Richard D. George November 14th, 2010 06:52 AM

I have a Zacuto rig arriving this coming week, along with a Zacuto Pro 2.5X finder. Their reviews have been very positive, though the prices are nose-bleed high. They appear to be very adaptable / upgradable and light. I will be able to put a Sachtler QR plate under the Zacuto plate, and therefore go quickly from tripod mounted shooting to hand-held shooting. I will also be able to quickly mount a monitor arm ( for use on a tripod) and then quickly remove it (for handheld use, where viewing would be through the Zacuto finder). Customer service has been very good.

Ben Tolosa November 14th, 2010 10:00 PM

Thanks Richard
 
Quote:

Originally Posted by Richard D. George (Post 1587949)
There are two types of "L" brackets, so be careful. One type is to provide the ability to mount a DSLR vertically to a Arca-Swiss type quick release. These are for stills work. The other type is to have a "handle" off to the side of a camcorder or a DSLR, typically with a cold shoe on the top, which provides another shoe attachment point (but not the stability of a shoulder stock).

Well, that is great to know. I did not know, so thank you for teaching me.

Quote:

Originally Posted by Richard D. George (Post 1587952)
I have a Zacuto rig arriving this coming week, along with a Zacuto Pro 2.5X finder. Their reviews have been very positive, though the prices are nose-bleed high. They appear to be very adaptable / upgradable and light. I will be able to put a Sachtler QR plate under the Zacuto plate, and therefore go quickly from tripod mounted shooting to hand-held shooting. I will also be able to quickly mount a monitor arm ( for use on a tripod) and then quickly remove it (for handheld use, where viewing would be through the Zacuto finder). Customer service has been very good.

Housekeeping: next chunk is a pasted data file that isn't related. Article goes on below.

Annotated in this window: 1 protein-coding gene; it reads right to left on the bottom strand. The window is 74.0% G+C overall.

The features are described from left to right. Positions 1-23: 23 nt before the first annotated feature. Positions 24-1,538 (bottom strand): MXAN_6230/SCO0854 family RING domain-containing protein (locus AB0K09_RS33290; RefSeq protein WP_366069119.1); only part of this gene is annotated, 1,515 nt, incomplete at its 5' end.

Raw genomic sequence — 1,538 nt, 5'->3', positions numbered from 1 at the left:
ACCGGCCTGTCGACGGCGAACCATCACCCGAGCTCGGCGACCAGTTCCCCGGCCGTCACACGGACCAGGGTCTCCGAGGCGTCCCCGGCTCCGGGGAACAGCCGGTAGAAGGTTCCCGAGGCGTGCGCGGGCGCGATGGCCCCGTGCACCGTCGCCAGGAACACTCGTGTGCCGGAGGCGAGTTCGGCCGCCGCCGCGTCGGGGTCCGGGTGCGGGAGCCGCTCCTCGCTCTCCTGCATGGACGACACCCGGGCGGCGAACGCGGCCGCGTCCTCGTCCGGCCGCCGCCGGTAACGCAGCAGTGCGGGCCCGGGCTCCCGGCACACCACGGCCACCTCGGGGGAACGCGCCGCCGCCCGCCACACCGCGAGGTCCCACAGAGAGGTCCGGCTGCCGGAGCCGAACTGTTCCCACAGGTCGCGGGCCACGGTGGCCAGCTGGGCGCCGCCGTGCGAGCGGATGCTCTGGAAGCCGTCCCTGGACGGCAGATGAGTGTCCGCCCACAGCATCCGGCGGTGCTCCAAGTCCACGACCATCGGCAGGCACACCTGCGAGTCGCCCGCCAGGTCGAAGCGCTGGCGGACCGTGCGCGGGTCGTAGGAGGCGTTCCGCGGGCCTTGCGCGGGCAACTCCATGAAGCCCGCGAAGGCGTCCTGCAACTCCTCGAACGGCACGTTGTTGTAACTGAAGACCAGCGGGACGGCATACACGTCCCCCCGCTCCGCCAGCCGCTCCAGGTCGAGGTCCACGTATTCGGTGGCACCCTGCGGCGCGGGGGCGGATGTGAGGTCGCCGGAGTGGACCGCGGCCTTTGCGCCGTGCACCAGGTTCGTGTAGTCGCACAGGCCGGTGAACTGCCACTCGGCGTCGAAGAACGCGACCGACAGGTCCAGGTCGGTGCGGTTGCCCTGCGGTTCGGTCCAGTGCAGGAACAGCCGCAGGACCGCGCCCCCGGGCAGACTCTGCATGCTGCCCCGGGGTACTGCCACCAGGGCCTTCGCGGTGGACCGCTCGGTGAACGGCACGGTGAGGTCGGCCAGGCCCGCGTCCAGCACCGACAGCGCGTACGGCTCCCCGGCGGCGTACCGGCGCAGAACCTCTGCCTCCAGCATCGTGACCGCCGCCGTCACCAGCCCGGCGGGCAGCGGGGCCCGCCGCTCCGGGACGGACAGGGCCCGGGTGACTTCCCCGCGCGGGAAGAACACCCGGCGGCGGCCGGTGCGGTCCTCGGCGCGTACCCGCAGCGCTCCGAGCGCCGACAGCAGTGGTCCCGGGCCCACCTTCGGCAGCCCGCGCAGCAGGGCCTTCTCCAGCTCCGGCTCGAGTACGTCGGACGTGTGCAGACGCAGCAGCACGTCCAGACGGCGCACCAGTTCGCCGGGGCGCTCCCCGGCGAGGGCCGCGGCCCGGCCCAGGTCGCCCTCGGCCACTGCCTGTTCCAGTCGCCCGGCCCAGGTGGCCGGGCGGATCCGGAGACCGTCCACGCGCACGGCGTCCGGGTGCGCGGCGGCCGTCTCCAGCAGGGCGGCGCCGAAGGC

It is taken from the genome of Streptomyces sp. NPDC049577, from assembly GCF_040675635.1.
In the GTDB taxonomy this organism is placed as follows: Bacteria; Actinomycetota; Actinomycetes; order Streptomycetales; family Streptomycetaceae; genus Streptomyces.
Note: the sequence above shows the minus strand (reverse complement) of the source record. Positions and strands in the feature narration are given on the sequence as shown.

That is great. Good for you. May I ask which one?

I went to Burlington (VT) today to shoot a short movie as an Actor and the crew had a Zacuto Double Barrel



Which looked super nice. Very versatile and easy to use and assemble. Even though I didn't use it, I loved it since I was paying close attention when they were putting it up all together. However, it is almost 4 thousand dollars!!!!!!!!!!!
OMG, way out of my budget league :(

Then I was looking for the Fast Draw



Or the Striker



Any idea if these last two will work using a Sachtler QR plate under the Zacuto plate as you are planing to do with yours?

I am asking because getting a Striker and using it on top of my FSB-4 might work for me (perhaps).

However, adding/attaching a sound recorder (Tascam DR-100) to the Striker will be overkill for the poor thing or maybe even (judging by the pictures) not possible.

Any thoughts?

Richard D. George November 17th, 2010 06:08 PM

I purchased the Striker. This appears to be a great rig. My son is right-handed, and has a T2i. I am left handed and have two 7D's. With the T2i the battery plate is covered, which causes some inconvenience. The original idea was that we would share the Zacuto stuff, but I strongly suspect that we will have our own units, and will not share much other than lenses and tripods. This will result in additional spending, which will stimulate the economy.